Science is not only a disciple of reason but, also, one of romance and passion.– Stephen Hawking
Theater is a structured, project-based activity that requires a unifying vision, creativity and a passion for truth. There are many ways in which youth theater activities support scientific conventions and 21st Century precepts.
The theater process requires participants to ask and pursue answers to challenging questions about human behavior as it relates to events in a play. Sometimes answers are found within the text and given circumstances of a script but, often, it is the job of the actor to make justified inferences about their role.
Research is an important part of the theater experience, especially if the setting of a play is unlike that of the participants. For example, Arthur Miller’s The Crucible calls for research into the history of the Salem witch trials. Even actors performing in contemporary plays can benefit from research if the play depicts a foreign setting or unfamiliar events.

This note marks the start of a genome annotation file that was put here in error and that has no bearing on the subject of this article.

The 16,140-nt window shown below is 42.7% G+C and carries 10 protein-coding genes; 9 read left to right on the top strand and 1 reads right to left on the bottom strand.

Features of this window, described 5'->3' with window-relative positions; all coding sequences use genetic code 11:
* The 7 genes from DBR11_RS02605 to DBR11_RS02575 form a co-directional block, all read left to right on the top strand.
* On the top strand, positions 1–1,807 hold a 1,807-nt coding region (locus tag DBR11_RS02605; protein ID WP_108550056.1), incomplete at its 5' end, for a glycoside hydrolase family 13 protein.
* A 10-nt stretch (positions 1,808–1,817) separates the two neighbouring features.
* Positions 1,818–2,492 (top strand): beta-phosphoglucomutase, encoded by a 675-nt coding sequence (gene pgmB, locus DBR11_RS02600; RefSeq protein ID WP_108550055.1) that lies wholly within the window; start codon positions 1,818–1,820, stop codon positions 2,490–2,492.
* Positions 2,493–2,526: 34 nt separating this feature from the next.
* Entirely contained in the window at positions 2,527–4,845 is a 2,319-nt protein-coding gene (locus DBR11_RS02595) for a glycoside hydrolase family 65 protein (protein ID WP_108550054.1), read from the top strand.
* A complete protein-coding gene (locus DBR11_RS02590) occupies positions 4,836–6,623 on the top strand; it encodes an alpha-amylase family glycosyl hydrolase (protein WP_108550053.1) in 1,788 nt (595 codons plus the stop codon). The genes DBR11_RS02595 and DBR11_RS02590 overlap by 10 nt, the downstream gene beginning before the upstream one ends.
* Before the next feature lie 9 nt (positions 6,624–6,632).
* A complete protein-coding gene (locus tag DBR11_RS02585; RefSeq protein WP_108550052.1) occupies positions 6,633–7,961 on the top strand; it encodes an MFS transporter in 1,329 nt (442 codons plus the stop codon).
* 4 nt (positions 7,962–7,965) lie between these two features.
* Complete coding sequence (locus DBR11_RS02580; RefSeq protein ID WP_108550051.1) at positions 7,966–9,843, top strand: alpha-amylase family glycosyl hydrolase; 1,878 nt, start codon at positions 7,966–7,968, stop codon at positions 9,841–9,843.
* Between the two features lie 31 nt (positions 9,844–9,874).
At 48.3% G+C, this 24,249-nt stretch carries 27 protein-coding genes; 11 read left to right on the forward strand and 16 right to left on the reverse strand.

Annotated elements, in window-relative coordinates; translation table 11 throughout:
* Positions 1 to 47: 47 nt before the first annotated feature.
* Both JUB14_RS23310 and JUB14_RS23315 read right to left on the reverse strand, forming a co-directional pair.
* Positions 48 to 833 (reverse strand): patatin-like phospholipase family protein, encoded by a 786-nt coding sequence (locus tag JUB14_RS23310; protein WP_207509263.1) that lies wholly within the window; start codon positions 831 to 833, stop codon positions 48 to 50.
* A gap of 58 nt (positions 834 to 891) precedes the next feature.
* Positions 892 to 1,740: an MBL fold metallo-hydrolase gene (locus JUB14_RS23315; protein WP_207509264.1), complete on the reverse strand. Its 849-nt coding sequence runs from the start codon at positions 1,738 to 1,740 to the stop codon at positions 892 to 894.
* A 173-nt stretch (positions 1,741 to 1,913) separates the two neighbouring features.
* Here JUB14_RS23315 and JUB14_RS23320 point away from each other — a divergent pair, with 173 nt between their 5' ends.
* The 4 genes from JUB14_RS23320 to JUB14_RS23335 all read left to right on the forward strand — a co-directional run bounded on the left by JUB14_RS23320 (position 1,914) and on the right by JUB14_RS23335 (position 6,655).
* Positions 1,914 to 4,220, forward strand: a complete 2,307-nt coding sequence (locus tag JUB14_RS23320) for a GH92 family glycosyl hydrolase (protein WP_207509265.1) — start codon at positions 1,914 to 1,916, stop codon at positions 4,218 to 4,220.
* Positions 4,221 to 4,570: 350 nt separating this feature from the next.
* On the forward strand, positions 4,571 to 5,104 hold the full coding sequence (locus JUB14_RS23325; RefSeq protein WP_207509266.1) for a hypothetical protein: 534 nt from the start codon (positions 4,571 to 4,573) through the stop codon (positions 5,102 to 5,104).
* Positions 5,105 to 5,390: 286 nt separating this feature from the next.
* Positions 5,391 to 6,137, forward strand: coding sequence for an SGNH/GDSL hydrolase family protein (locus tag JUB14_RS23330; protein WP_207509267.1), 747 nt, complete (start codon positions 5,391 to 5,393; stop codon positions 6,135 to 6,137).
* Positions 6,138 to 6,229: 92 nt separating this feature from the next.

3- Observations & Connections
Actors who take part in their school productions are sometimes called upon to portray seasoned, adult characters. In this case, it is helpful for young actors to connect the imaginary events of a play to the authentic behavior of the adults around them. If art imitates life, an actor’s greatest resource, at any age, is his or her experience and observations of real life.
4- Trial & Error
Rehearsals are the laboratory of the theater artist. When actors assemble for a rehearsal, their research, observations and theories converge with their shared goal — the truthful and meaningful portrayal of human behavior. Through direction, redirection and diligent practice, actors test their theories and observations and, ultimately, make creative choices that support the given circumstances of the play.
5- Presenting Discoveries
Theater experiments culminate into a live performance where collaborators, after a thorough examination, present their choices, theories and discoveries to a diverse population of peers, enthusiasts and critics. However, the play you see this weekend, no matter how decisive or how absolute it may seem, will inevitably be reinvented in the future by other artists with new ideas and new perspectives. Plays, like scientific ideas and theories, are constantly being reborn and revisited.
To raise new questions, new possibilities, to regard old problems from a new angle, requires creative imagination and marks real advance in science.– Albert Einstein